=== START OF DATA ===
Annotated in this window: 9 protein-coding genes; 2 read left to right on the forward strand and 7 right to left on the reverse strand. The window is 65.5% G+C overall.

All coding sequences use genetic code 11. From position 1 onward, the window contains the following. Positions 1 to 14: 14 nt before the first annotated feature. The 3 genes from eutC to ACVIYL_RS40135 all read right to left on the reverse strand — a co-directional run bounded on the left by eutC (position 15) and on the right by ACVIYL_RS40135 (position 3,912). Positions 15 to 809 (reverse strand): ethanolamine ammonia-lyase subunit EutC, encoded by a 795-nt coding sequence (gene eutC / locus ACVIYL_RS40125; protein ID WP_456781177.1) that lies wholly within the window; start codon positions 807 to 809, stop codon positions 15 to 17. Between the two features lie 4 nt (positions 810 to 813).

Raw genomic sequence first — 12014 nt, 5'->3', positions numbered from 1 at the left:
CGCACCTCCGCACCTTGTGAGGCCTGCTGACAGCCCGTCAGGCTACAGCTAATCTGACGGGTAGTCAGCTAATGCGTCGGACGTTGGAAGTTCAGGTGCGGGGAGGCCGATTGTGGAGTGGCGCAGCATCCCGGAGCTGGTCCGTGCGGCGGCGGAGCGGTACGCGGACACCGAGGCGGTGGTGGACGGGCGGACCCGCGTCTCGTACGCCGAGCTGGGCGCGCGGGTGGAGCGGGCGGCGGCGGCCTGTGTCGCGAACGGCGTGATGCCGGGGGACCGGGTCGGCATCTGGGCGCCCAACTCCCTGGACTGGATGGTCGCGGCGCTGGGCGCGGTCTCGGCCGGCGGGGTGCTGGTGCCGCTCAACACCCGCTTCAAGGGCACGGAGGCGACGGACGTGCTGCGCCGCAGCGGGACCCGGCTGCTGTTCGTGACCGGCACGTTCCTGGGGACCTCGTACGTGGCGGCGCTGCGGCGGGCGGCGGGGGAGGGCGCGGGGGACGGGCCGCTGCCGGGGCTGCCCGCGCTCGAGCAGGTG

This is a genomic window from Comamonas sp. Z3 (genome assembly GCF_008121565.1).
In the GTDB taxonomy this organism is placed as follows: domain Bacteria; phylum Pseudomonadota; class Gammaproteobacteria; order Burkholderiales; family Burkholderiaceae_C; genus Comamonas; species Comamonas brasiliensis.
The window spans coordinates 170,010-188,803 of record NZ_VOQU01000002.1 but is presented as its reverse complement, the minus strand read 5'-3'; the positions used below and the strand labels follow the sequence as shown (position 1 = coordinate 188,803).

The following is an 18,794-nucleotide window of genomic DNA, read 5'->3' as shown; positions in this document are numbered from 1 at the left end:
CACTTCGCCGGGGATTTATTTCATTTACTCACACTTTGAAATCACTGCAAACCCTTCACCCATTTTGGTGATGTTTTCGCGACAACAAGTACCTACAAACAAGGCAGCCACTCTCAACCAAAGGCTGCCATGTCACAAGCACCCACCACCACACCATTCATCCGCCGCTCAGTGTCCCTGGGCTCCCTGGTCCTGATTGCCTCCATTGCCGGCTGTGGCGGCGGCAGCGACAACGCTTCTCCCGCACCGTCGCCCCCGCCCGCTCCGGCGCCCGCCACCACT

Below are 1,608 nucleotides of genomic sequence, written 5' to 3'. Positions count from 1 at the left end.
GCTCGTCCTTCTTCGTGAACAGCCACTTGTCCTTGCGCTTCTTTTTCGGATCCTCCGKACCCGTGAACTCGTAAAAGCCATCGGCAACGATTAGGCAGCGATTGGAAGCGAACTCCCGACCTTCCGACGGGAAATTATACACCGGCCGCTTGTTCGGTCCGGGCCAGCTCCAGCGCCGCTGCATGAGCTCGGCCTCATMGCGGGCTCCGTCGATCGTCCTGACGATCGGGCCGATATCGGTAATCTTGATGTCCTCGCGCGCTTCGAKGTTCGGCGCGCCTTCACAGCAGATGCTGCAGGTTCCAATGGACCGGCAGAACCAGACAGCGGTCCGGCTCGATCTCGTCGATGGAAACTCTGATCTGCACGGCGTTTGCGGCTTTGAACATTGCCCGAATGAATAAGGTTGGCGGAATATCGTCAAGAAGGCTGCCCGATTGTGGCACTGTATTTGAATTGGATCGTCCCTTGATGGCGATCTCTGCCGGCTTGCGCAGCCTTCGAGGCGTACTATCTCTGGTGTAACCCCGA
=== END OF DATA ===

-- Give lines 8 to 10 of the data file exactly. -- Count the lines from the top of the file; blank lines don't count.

The following is an 18,794-nucleotide window of genomic DNA, read 5'->3' as shown; positions in this document are numbered from 1 at the left end:
CACTTCGCCGGGGATTTATTTCATTTACTCACACTTTGAAATCACTGCAAACCCTTCACCCATTTTGGTGATGTTTTCGCGACAACAAGTACCTACAAACAAGGCAGCCACTCTCAACCAAAGGCTGCCATGTCACAAGCACCCACCACCACACCATTCATCCGCCGCTCAGTGTCCCTGGGCTCCCTGGTCCTGATTGCCTCCATTGCCGGCTGTGGCGGCGGCAGCGACAACGCTTCTCCCGCACCGTCGCCCCCGCCCGCTCCGGCGCCCGCCACCACT

Below are 1,608 nucleotides of genomic sequence, written 5' to 3'. Positions count from 1 at the left end.